1. In this randomized, controlled trial, patients without cardiovascular disease randomized to receive a polypill containing atorvastatin, amlodipine, losartan, and hydrochlorothiazide experienced greater reductions in systolic blood pressure and low-density lipoprotein (LDL) cholesterol over 12 months compared to patients who received usual-care.
2. Polypill patients reported increased rates of myalgia, hypotension, and lightheadedness.
Evidence Rating Level: 1 (Excellent)
Study Rundown: Disadvantaged patients, including those with low socioeconomic status and minority populations, experience high rates of cardiovascular disease. Polypill-based therapy has not been well-studied in these underserved populations. This trial evaluated two primary endpoints: change in systolic blood pressure and change in LDL cholesterol. Compared to patients treated with usual care, patients on polypill therapy experienced greater decreases in both systolic blood pressure and in LDL cholesterol over 12 months of follow-up. Secondary endpoints, including change in diastolic blood pressure and total cholesterol, were also found to have greater decreases in polypill patients compared to usual-care patients. Compared to the usual-care group, the polypill group experienced higher rates of myalgia, hypotension, and lightheadedness.
This randomized, controlled trial provides evidence that polypill therapy may improve cardiovascular outcomes in underserved patients. Limitations include the study’s open-label design and selection of participants from one community health center.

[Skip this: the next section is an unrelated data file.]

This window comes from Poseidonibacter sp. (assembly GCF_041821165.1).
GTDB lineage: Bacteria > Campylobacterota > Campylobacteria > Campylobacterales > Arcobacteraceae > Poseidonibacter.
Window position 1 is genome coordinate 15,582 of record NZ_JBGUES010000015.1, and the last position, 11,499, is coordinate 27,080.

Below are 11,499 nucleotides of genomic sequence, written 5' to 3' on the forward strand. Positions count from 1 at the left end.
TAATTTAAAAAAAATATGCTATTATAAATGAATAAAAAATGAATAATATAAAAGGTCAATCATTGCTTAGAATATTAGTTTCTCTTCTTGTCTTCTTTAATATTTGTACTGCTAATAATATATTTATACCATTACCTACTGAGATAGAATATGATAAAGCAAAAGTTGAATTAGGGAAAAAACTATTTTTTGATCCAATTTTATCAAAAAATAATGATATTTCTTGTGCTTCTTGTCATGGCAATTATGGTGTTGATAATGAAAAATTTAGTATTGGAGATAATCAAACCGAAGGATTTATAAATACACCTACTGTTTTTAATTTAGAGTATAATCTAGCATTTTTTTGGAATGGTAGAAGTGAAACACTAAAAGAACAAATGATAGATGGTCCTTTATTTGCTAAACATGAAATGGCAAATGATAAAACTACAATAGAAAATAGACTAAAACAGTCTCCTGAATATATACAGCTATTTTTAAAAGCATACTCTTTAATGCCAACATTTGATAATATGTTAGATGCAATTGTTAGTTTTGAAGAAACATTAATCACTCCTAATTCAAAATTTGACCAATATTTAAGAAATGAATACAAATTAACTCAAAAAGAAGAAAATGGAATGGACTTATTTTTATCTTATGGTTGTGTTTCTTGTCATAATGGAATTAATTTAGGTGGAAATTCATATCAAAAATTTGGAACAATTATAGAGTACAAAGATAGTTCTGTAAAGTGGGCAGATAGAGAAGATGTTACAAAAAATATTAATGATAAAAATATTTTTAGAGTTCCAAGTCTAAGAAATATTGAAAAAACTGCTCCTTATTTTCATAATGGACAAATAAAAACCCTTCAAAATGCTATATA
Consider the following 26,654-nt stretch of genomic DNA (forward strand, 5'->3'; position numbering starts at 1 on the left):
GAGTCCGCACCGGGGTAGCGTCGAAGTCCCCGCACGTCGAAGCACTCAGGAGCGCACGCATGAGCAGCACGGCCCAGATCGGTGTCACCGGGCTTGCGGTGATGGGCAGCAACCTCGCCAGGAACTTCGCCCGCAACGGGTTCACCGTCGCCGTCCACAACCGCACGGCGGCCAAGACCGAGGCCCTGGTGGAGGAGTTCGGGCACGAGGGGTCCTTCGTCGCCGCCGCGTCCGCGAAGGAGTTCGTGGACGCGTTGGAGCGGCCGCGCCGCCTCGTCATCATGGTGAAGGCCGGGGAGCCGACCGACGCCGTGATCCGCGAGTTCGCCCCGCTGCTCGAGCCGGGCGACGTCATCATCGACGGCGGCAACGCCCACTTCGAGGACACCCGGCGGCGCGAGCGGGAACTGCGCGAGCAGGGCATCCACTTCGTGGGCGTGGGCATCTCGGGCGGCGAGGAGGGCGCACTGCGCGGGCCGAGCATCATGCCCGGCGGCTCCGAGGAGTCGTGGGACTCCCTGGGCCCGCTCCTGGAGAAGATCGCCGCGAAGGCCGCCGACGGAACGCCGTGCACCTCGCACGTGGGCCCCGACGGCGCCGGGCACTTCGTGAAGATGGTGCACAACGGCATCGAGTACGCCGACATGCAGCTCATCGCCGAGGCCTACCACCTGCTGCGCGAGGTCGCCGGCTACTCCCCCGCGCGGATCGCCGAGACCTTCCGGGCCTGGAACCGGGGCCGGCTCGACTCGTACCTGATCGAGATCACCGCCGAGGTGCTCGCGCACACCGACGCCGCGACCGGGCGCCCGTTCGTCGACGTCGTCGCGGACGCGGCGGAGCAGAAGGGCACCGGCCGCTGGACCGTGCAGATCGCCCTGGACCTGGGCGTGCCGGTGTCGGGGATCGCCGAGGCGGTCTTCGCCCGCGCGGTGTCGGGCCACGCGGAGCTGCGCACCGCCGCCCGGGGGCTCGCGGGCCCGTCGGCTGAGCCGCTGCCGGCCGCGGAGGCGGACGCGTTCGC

In-Depth [randomized controlled trial]: This open-label, randomized, controlled trial enrolled 303 participants (96% black; ¾ of participants with annual household income <$15,000) near Mobile, Alabama between December 2015 and July 2017. Eligible patients were 45-75 years of age, had no cardiovascular disease, and took ≤2 antihypertensive medications. Patients who did not complete a clinical questionnaire or clinical examination were excluded. Patients who were randomized to the polypill group (n=148) received 90-day refillable supplies of a polypill consisting of atorvastatin 10 mg, amlodipine 2.5 mg, losartan 25 mg, and hydrochlorothiazide 12.5 mg. Those randomized to the usual-care group (n=155) received routine care at the study’s health center in addition to continued care from their primary care physicians. Patients were followed-up at 2 months and 12 months for clinical and laboratory evaluations, with 275 participants (91%) completing the study. Adherence was measured using pill counts. Overall baseline blood pressure was 140/83 mm Hg, and overall baseline LDL cholesterol was 113 mg/dL. The polypill group experienced a decrease of 9 mm Hg in mean systolic blood pressure, compared to 2 mm Hg in the usual-care group (difference, -7 mm Hg; 95% confidence interval [CI], -12 to -2; P=0.003). Polypill patients experienced a decrease of 15 mg/dL in mean LDL cholesterol, compared to 4 mg/dL in the usual-care group (difference, -11 mg/dL; 95% CI, -18 to -5; P<0.001). Secondary outcomes included changes in diastolic blood pressure and changes in total cholesterol. Polypill patients experienced a -3 mm Hg greater decrease in diastolic blood pressure (95% CI, -5 to -1) and a -11 mg/dL greater decrease in total cholesterol (95% CI, -19 to -3) compared to usual-care patients. Median polypill adherence was found to be 86%. All five reported serious adverse events were found to be unrelated to the trial. The polypill group experienced a 1% rate of myalgias and a 1% rate of hypotension or lightheadedness.
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